Hi Cory I think in theory many of your points are valid and certainly are in practice for many…

Hi Bob — Your story resonates. It actually sounds familiar to many I’ve seen. I work in a .NET shop where many C# developers also do JS. But it’s clearly not their primary interest.

Recently we re-organized to have a dedicated UI development team. I believe this is the future. As you mentioned, there is simply too much to know to expect people to be proficient in rich client-side development, and the middle tier, and data access, and so on.

This structure has really helped up improve our game. And through this pattern we’re helping improve everyone’s practices by embedding with teams and working with them to build modern client-side UIs. We’re also now using a rich starter kit for all new projects so that we get bundling, testing, minification, and so on for “free”. It’s just there by default. I agree that trying to do everything up front is really overwhelming. That’s precisely why I created the new course — to help give people a clear map on how to alleviate the pain by making these decisions once and for all.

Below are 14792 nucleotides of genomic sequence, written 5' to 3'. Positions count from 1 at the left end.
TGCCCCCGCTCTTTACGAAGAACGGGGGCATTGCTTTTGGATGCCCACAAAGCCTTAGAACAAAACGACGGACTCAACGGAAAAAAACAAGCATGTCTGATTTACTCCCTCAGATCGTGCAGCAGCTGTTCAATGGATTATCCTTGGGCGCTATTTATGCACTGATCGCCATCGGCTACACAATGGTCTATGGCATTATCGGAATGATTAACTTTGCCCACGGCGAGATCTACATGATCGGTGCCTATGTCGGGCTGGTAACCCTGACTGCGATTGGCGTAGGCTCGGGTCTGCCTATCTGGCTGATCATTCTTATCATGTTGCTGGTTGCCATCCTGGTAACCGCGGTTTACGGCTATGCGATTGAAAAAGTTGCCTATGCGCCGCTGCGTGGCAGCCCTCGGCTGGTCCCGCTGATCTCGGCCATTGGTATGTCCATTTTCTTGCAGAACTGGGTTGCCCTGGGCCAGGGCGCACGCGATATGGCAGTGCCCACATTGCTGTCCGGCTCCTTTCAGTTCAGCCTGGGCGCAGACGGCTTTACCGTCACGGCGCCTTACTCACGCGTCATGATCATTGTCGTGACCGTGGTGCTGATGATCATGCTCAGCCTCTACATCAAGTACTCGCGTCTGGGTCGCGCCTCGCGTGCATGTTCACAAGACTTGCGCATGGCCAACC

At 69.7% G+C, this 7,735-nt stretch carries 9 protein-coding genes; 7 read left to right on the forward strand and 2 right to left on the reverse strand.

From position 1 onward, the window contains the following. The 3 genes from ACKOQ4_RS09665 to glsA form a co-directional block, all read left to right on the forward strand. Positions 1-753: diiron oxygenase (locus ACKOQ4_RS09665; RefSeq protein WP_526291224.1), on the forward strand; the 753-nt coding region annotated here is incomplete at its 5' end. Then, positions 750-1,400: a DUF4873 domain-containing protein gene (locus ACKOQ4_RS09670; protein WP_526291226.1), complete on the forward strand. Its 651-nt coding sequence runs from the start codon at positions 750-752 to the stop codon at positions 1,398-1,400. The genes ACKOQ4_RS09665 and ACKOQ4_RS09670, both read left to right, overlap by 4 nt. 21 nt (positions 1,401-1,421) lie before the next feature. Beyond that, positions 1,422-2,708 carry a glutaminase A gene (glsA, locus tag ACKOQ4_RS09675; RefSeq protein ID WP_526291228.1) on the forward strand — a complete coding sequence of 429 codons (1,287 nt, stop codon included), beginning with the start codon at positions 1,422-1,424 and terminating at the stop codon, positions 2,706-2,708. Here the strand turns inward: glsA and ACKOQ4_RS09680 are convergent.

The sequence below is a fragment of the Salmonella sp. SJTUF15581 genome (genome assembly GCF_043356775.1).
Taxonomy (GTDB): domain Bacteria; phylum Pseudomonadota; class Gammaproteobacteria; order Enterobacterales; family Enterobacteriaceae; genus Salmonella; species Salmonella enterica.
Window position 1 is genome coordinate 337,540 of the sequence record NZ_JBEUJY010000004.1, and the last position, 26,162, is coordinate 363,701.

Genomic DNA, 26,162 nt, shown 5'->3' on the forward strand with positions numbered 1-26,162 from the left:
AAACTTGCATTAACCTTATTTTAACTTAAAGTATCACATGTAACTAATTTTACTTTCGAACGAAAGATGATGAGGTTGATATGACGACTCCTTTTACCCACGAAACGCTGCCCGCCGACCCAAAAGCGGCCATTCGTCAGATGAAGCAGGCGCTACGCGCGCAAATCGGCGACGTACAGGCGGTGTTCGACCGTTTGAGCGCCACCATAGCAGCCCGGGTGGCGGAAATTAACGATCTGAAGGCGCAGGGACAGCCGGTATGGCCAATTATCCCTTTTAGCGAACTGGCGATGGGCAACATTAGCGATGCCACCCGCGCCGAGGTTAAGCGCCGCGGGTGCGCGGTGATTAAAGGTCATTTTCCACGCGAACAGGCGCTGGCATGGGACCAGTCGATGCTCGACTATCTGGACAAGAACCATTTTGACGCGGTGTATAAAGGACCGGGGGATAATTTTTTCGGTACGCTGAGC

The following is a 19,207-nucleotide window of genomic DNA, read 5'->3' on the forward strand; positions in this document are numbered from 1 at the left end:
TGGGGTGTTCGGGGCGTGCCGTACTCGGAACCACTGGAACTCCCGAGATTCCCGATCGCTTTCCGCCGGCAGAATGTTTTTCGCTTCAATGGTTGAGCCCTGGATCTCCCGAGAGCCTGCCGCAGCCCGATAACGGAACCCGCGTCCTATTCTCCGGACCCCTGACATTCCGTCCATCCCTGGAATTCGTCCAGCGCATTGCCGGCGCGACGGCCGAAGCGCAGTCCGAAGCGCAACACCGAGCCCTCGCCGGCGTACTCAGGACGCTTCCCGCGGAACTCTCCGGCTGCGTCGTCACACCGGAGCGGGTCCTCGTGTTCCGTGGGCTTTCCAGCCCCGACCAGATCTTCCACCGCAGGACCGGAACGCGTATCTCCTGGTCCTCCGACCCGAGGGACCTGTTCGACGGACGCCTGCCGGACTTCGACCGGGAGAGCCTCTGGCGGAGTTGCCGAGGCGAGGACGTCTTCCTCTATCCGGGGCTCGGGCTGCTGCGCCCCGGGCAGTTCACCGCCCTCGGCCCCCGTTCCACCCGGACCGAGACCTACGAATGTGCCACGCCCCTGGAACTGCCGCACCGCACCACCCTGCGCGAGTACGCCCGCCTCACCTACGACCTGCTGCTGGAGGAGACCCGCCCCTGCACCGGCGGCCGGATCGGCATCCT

You mentioned that the only thing you feel like you gained was the lack of postback. If that’s the case, perhaps your app just wasn’t a great candidate for client-side rendering in the first place? As I mentioned in the article, there are many other benefits that just may not have applied to your app.

But I really appreciate your thoughtful response!

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